Ten years. Makes it kinda suck that the top of the bell curve of enjoyment of those ten years for me was the first day. But that's not what I'm talking about right now. This node is to simply express all the things I learned from Boy Scouts in an honest and thorough manner. Allow me to make an unordered list:

Shit. I sound pretty conceited. Well, all of this is true, so conceit might not be the case. I did find good things in scouts, despite the fact that I think being an Eagle Scout means nothing anymore. That is but a miniscule part of the life-long experience that is scouting. Now I sound like the goddamn handbook.

One of the coolest things I think I learned from Scouting was pioneering. If we had spare time on a campout, we'd head into a wooded area looking for long straight pieces of wood that hadn't begun to rot yet. Then we'd get our hands on some twine or other rope, and we'd try to decide what to build. The Handbook and Field Guide both have fun ideas for things to build. I can remember building a couple different kinds of bridges, a chippewa kitchen, and a tower. We built a raft at one point, too, but it didn't support much weight.

Another really cool thing was wilderness survival. Throw me in the middle of the woods or the desert in any season or what have you, and I'll be able to find my way out or get myself rescued, or even stay there for a while if it suits me. I know at least five ways to start a fire, and at least four techniques for building one. I can navigate without a compas. I can tell time without a watch. I can figure out lenghts without a ruler. I can lead a group of adolescent boys without a tangible basis for authority. They're bigger than me, older than me, and somtimes even smarter than me, but I can still trick them into working together. That's what I learned or tried to learn, anyway.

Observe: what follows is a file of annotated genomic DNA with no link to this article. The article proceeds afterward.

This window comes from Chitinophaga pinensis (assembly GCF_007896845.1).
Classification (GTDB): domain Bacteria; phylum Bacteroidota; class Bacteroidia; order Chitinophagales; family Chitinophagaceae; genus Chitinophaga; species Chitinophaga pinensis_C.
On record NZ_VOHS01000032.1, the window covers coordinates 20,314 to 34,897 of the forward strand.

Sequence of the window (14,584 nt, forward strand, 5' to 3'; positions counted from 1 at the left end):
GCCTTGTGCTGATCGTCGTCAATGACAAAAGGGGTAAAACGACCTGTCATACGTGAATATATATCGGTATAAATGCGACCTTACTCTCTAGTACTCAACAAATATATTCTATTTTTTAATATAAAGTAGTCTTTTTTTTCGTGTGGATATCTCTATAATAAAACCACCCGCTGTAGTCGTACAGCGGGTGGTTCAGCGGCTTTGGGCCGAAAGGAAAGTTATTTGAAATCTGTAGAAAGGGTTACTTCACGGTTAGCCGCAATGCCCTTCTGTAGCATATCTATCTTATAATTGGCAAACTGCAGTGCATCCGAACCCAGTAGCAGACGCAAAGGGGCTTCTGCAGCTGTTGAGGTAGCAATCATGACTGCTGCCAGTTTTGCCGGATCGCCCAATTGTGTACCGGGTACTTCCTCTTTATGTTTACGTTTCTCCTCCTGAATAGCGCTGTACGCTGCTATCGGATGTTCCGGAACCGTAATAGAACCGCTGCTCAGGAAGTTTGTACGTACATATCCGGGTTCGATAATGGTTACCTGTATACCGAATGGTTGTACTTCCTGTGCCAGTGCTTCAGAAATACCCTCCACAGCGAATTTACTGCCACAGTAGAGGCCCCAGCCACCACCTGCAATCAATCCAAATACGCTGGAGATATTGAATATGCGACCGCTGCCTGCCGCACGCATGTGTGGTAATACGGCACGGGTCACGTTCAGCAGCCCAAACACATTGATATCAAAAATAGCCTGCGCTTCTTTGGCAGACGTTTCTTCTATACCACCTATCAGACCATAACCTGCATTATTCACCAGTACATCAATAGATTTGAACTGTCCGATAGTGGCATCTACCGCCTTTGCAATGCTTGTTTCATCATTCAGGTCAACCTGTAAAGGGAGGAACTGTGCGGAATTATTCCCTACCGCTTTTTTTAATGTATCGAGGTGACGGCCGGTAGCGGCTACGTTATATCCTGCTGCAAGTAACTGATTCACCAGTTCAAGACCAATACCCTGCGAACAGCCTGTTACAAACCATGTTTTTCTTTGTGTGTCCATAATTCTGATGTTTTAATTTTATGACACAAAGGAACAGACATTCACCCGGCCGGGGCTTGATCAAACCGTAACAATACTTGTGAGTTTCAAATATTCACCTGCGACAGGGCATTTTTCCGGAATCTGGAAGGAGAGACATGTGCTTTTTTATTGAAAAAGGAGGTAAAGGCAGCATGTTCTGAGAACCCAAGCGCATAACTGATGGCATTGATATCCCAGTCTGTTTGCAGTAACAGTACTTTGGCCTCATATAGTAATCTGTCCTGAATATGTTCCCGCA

Survival skills on a mountain

I rose up from my bed that morning, not realizing then just how unreachable and tantalizing my warm, comfortable room would soon become. Showering was a mundane routine, but the hot droplets would soon be a distant, dreamy memory lost in the steam. When I arrived at the meeting place, there were only three other people there. Ahh, yes, we are running on Boy Scout time. Half an hour later, we're ready to leave, and we head off in to the morning twilight for the distant peak of Mount Hood.

We are a lazy Scout Troop, not too endowed with the ideal Scouting abilities, but we make do with what skill we do have. That weekend we were going to Mount Hood to face the elements and spend a night in snow caves of our own making. It's reputed to be cold and wet, but veterans of the trip said it's a lot of fun.

The cars pulled into a packed lot of SUVs and station wagons. The excited merrymakers were headed off to be moved down a hill with no effort on their part. Our task was to move the hill.

Our behemoth was over 100 feet tall and very steep. It was perfect, as the leaders assured us, seemingly made by the Scouts' non-denominational god solely for the purpose of snow caving. Snow caving requires steep precipices, because the steeper the slope, the more snow gathers at the bottom to dig into, and the snow caves will then be stronger and could be larger. At least, that's the theory.